Introduction Palliative care facing the unbearable, sustained suffering of some terminally ill patients seeks ways to relieve this suffering, while staying within professional ethical boundaries that can change over time. Given that the proposed Assisted Dying for the Terminally Ill Adults (Scotland) Bill is currently going through the Scottish Parliament, it is worth comparing forms of terminal sedation to assisted dying from an ethical perspective.
Argument A procedure that causes less harm while achieving the same benefit is preferable to a treatment that causes greater harm. Certain forms of sedation do not terminate life. Assisted dying terminates life, which can be seen as the ultimate harm.
Both achieve an end to suffering for the patient. Therefore, certain forms of sedation are preferable to assisted dying.
Details Life can be said to have an intrinsic value, and to avoid doing harm is an established ethical principle. Forms of sedation that do not terminate life are late deep continuous sedation, intermittent deep sedation, and proportionate palliative sedation. Only the latter is widely practiced in the UK. Sedation can be said to cause the lesser harm of unconsciousness, compared to the greater harm of death. However, too light sedation is insufficient to relieve suffering whilst too heavy sedation can contribute to the termination of life. To terminate life through assisted dying can be seen as the ultimate violation of the ethical principle to do no harm. Both assisted dying and forms of sedation can be said to relieve subjectively experienced, unbearable suffering.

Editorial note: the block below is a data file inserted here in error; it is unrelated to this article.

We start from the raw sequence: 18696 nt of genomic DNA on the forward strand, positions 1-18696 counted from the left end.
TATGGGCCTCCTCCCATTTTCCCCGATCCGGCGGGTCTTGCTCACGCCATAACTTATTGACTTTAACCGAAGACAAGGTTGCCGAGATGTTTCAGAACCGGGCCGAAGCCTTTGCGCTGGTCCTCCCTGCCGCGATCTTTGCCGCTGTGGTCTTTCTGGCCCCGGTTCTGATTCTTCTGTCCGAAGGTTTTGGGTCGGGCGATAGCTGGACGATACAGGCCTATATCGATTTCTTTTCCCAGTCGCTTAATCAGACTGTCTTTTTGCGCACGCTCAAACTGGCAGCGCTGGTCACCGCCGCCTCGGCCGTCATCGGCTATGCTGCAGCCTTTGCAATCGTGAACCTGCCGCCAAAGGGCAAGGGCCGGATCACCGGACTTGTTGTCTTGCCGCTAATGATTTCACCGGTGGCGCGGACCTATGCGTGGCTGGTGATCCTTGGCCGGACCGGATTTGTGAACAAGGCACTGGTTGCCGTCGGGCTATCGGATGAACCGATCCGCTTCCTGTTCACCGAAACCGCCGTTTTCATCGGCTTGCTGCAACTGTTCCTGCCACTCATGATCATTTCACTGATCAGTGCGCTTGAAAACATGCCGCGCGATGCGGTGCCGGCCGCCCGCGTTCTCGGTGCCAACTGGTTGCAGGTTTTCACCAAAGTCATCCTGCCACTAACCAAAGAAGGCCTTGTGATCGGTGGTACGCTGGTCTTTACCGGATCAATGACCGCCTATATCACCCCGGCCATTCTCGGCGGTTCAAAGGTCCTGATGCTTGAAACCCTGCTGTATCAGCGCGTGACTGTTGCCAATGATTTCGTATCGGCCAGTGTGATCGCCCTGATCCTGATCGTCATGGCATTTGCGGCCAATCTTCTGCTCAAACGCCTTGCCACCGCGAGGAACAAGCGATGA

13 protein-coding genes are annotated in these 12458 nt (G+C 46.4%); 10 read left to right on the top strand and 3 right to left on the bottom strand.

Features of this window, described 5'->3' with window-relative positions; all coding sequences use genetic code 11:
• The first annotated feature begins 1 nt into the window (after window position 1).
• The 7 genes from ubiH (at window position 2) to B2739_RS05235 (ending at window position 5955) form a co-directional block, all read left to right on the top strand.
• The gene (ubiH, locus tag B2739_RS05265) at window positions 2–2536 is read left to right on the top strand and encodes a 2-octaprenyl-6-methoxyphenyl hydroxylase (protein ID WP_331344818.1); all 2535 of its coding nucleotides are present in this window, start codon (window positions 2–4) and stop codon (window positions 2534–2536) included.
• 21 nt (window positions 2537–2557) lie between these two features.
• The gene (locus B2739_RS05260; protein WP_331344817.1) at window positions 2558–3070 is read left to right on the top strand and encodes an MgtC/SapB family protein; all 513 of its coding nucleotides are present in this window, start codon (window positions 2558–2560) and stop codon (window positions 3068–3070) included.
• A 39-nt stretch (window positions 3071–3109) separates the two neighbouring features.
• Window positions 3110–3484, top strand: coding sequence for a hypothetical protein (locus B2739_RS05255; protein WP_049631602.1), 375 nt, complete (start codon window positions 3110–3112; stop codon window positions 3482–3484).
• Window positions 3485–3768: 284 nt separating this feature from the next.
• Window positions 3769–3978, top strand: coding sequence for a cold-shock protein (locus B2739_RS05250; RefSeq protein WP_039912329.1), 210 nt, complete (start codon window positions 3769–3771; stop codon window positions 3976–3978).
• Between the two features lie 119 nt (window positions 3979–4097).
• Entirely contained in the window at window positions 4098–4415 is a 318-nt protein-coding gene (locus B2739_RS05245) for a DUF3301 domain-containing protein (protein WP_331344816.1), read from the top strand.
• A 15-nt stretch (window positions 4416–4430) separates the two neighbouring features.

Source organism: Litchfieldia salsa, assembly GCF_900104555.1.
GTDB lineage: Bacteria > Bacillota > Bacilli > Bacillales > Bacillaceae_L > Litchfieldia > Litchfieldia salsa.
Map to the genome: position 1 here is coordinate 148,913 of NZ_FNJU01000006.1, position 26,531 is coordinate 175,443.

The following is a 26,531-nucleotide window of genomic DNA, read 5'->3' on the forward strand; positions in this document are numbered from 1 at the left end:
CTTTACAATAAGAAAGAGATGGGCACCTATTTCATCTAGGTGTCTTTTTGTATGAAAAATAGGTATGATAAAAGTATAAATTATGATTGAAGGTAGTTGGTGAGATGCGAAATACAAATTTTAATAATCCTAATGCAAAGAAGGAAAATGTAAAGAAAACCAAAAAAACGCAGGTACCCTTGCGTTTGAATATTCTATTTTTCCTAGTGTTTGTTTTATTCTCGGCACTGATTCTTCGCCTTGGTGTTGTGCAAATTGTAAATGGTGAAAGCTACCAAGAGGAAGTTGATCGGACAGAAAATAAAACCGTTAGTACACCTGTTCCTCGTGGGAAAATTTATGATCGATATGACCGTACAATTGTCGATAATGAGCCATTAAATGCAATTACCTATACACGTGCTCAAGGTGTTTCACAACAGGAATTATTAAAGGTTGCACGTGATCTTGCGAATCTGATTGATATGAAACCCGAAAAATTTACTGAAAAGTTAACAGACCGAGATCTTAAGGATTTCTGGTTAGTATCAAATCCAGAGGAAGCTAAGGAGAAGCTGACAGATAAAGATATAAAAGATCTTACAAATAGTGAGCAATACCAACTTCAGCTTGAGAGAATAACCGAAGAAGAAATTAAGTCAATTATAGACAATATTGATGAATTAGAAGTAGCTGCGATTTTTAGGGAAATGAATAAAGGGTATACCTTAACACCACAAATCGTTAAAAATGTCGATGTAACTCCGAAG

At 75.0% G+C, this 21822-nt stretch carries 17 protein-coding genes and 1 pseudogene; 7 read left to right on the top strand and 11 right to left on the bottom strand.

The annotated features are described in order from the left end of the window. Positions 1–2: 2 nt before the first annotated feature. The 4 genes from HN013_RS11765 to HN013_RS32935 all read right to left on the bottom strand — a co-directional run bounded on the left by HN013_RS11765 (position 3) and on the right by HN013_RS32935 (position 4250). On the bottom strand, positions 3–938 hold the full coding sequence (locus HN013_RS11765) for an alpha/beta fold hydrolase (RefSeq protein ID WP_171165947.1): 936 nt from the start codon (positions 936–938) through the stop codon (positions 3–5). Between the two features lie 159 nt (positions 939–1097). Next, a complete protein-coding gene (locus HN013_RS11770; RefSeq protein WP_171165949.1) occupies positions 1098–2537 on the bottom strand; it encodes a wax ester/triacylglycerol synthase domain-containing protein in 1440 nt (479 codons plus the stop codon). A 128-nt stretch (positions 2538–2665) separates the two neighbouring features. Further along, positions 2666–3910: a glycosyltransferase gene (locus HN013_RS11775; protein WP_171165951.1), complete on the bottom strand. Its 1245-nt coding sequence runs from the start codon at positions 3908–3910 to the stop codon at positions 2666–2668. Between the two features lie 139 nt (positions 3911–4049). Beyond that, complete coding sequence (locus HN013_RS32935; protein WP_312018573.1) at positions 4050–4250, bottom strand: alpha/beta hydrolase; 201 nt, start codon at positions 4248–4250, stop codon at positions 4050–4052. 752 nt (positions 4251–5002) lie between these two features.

Conclusion Late deep continuous sedation, intermittent deep sedation, and proportionate palliative sedation respect the intrinsic value of life, thereby avoiding the main ethical objection to assisted dying. It is important to explore, in detail, the role and practicalities of various sedations for palliative patients.
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